Where: The prologue takes place in Longview State Correctional Facility. When we cut to the future the events range across California – taking in both LA and San Fransisco. John also has a diversion out to sea, because the resistance’s headquarters are housed on board a submarine (cute idea). When on land, Terminator Salvation’s vision of a nuclear-winter West Coast amounts to either dusty, arid scrub and deserted highways, or bland, bombed-out ruins of cities. Other than the obvious broad strokes, the locations and production design do little to texture the story.

When: The opening scene is set in 2003 – so before the events depicted in Terminator 3. The bulk of the movie is then in 2018, which is some years after Judgment Day in this new Terminator timeline. At one point, Marcus says he was born on 22 August 1975, making him 28 in the prison scene.

I’ll be back: Partly because he was then the Governor of California, Arnold Schwarzenegger was not directly involved in this fourth Terminator movie. So here his famous catchphrase is instead said by John Connor before he leaves for a mission. Schwarzenegger does, however, still have a hefty presence in the film. Making use of CG technology that was then quite new and is now becoming a cliche, we see a T-800 burst out of a metallic booth and attack John. It looks exactly (well, nearly exactly) like a 1984 Arnie and the incidental music clangs heavy with the famous old Terminator cue. It’s a remarkably impressive visual effect, and the scene does actually make plot sense too as John has stumbled across the T-800 development lab.

Spin-off: In the year before Terminator Salvation’s release, a TV off-shoot called The Sarah Connor Chronicles had begun airing. Starring Lena Headey as Sarah and Thomas Dekker as John, it was a sequel to the events of Terminator 2: Judgment Day (in other words, it ignored Terminator 3 and created *yet another* alternate timeline). The story saw Sarah, John and a reprogrammed Terminator protector (Summer Glau) evading Skynet agents sent from the future while attempting to avert the coming apocalypse. After a fun-enough start, the series soon lost its lustre and was axed after 31 episodes across two seasons.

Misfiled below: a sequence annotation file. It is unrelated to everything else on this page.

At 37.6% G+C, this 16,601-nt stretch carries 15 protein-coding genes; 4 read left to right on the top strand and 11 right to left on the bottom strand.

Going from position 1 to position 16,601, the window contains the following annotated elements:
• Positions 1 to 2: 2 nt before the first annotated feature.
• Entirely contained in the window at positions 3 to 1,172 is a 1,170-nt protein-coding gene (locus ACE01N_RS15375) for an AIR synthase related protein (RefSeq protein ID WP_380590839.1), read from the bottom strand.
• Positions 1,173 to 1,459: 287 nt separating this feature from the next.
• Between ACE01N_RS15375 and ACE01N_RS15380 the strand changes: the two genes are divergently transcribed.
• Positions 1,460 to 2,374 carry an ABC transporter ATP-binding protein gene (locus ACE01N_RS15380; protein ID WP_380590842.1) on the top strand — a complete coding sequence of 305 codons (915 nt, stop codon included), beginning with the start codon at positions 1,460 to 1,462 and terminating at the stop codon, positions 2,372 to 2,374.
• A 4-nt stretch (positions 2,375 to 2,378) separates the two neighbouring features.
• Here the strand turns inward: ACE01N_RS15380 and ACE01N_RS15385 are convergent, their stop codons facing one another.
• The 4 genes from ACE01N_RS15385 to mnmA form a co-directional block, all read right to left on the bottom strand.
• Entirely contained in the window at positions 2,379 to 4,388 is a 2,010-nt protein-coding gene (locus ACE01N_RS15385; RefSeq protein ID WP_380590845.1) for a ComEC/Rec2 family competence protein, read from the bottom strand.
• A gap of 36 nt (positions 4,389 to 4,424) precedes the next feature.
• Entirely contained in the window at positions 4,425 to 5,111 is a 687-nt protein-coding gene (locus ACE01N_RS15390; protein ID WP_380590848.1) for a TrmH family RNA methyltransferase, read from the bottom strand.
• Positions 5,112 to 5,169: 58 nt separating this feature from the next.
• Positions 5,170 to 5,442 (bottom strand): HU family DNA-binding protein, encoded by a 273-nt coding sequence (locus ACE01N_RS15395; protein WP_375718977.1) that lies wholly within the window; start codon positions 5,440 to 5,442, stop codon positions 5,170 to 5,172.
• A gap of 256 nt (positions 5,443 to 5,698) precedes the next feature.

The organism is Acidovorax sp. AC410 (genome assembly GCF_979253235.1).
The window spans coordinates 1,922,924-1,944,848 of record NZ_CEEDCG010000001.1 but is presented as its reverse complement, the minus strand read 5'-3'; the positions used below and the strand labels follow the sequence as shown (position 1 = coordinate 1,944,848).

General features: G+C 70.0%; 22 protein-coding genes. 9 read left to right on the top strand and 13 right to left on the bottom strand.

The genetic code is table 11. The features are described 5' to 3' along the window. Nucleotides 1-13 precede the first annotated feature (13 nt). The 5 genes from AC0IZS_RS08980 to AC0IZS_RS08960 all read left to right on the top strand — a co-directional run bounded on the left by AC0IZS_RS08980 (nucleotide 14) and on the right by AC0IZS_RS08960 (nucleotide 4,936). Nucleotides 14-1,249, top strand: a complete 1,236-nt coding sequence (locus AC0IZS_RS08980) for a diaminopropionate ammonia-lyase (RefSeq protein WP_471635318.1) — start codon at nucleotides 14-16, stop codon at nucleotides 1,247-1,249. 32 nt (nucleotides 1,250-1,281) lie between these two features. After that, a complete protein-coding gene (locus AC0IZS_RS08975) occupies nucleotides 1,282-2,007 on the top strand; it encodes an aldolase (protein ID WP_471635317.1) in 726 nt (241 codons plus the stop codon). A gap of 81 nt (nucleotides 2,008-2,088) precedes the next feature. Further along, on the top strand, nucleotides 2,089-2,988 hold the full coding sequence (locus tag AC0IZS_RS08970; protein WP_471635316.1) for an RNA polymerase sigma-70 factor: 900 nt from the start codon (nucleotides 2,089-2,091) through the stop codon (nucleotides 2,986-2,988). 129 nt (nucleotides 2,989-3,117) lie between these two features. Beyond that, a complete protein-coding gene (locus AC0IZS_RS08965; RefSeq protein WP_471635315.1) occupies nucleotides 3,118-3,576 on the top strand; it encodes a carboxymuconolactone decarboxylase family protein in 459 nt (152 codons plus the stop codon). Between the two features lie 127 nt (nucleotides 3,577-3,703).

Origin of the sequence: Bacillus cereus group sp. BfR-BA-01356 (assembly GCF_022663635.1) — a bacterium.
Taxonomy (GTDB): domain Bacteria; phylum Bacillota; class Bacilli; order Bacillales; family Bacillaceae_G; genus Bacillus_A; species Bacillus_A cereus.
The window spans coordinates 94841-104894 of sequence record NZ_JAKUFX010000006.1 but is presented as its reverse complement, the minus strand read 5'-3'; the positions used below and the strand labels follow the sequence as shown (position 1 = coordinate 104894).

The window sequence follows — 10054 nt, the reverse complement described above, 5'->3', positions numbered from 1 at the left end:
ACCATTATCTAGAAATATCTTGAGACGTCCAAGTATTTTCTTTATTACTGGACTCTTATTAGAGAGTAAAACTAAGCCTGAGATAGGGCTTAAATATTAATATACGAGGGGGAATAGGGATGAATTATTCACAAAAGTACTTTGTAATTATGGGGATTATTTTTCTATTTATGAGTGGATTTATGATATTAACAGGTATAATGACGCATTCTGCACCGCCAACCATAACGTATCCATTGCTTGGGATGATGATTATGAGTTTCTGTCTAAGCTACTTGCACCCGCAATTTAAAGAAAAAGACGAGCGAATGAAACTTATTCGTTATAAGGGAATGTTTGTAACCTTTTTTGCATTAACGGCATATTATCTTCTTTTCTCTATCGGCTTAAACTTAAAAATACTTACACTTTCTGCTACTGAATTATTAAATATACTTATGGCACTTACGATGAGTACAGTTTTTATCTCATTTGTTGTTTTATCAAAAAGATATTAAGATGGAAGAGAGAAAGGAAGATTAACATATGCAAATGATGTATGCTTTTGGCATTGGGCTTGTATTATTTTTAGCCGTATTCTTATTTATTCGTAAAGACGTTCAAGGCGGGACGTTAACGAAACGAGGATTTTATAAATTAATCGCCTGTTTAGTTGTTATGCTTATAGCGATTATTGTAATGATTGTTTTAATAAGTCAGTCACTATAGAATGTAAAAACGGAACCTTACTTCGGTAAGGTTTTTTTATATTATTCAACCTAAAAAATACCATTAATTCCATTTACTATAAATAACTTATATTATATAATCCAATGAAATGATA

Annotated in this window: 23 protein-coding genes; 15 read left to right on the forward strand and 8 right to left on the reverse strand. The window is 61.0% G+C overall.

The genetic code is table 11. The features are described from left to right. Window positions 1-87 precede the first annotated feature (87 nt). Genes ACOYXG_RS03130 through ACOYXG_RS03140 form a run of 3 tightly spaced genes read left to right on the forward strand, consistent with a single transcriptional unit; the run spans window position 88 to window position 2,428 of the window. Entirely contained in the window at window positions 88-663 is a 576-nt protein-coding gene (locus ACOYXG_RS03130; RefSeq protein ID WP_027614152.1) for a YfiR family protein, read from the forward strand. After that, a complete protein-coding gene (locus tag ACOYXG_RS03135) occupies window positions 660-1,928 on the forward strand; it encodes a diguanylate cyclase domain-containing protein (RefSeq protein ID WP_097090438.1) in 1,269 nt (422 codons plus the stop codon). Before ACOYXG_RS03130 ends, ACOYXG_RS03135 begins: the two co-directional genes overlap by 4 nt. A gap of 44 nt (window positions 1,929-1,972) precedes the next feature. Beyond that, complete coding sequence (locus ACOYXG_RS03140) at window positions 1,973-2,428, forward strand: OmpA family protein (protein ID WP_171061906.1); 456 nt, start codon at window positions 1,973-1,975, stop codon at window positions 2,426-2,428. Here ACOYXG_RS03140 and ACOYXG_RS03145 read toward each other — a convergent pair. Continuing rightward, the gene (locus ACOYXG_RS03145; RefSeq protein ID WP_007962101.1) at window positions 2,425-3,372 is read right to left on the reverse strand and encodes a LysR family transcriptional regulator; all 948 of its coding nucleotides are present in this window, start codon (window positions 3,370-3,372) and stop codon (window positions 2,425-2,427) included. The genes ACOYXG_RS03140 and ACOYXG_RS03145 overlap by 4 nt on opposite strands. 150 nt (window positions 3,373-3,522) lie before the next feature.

Review: It seems that eras tend to get the Terminator film they deserve. In 1984, cinema was in the wake of visionary and impactful science-fiction movies like Star Wars, Alien and Blade Runner; it was also the golden age of slashers such as Halloween and Friday the 13th. So therefore James Cameron’s original Terminator blended the two genres, creating something as smart as it was stylish; as downbeat as it was intense; as much a horror film as it is a sci-fi. Seven years later and the world had moved on. Hollywood budgets had grown, as had the digital technology available to filmmakers, so Terminator 2: Judgment Day added huge spectacle, revolutionary CGI and 1990s confidence to the mix. By the time the series reached Salvation, cinema had evolved again. The noughties saw a rush of sequels and reboots that took their subject matters more seriously than previous incarnations – see for example 2005’s Batman Begins (with Christian Bale), 2006’s Casino Royale and 2009’s Star Trek (with Anton Yelchin). Terminator Salvation nominally does the same trick as those films, but what it lacks in comparison is dynamism. The best of that era’s series relaunches tell their stories with pace and style and just the right amount of character complexity. They’re also often *fun*, even while being much less frivolous than, say, Batman Forever or Moonraker. But Salvation is a dour, drab and depressingly straight-ahead film. It has a grimy and colourless visual palette, which is at least in keeping with the shallow characters, broad-stroke emotions and functional plotting. There’s no *heart* to any of it. This is also very much a sci-fi war film, overloaded with bombastic action (admittedly including some fun long takes) and Terminator tech that feels like it’s been cut-and-paste from another noughties reboot: 2007’s Transformers movie.

Five two-day-old coyotes out of 10

Rambo: First Blood Part II (1985, George P Cosmatos)

RamboFirstBloodPartII